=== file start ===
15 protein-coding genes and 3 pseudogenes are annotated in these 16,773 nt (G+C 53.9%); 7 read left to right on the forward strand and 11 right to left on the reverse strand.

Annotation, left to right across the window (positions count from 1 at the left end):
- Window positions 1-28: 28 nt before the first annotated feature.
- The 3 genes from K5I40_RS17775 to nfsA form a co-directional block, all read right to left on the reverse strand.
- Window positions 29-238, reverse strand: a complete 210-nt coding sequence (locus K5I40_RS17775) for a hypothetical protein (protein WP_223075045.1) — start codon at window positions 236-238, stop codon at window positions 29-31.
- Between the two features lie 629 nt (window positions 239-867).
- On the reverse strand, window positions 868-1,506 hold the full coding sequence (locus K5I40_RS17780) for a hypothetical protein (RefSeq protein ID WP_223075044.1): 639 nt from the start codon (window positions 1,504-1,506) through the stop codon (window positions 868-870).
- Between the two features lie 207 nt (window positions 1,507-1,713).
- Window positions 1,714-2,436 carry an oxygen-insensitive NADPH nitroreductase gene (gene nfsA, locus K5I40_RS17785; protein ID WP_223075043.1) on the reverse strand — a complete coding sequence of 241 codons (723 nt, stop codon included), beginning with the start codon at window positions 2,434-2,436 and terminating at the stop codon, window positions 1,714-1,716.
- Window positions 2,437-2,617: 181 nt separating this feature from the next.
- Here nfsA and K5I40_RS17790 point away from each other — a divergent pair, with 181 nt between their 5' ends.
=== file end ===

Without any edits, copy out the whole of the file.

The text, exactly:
15 protein-coding genes and 3 pseudogenes are annotated in these 16,773 nt (G+C 53.9%); 7 read left to right on the forward strand and 11 right to left on the reverse strand.

Annotation, left to right across the window (positions count from 1 at the left end):
- Window positions 1-28: 28 nt before the first annotated feature.
- The 3 genes from K5I40_RS17775 to nfsA form a co-directional block, all read right to left on the reverse strand.
- Window positions 29-238, reverse strand: a complete 210-nt coding sequence (locus K5I40_RS17775) for a hypothetical protein (protein WP_223075045.1) — start codon at window positions 236-238, stop codon at window positions 29-31.
- Between the two features lie 629 nt (window positions 239-867).
- On the reverse strand, window positions 868-1,506 hold the full coding sequence (locus K5I40_RS17780) for a hypothetical protein (RefSeq protein ID WP_223075044.1): 639 nt from the start codon (window positions 1,504-1,506) through the stop codon (window positions 868-870).
- Between the two features lie 207 nt (window positions 1,507-1,713).
- Window positions 1,714-2,436 carry an oxygen-insensitive NADPH nitroreductase gene (gene nfsA, locus K5I40_RS17785; protein ID WP_223075043.1) on the reverse strand — a complete coding sequence of 241 codons (723 nt, stop codon included), beginning with the start codon at window positions 2,434-2,436 and terminating at the stop codon, window positions 1,714-1,716.
- Window positions 2,437-2,617: 181 nt separating this feature from the next.
- Here nfsA and K5I40_RS17790 point away from each other — a divergent pair, with 181 nt between their 5' ends.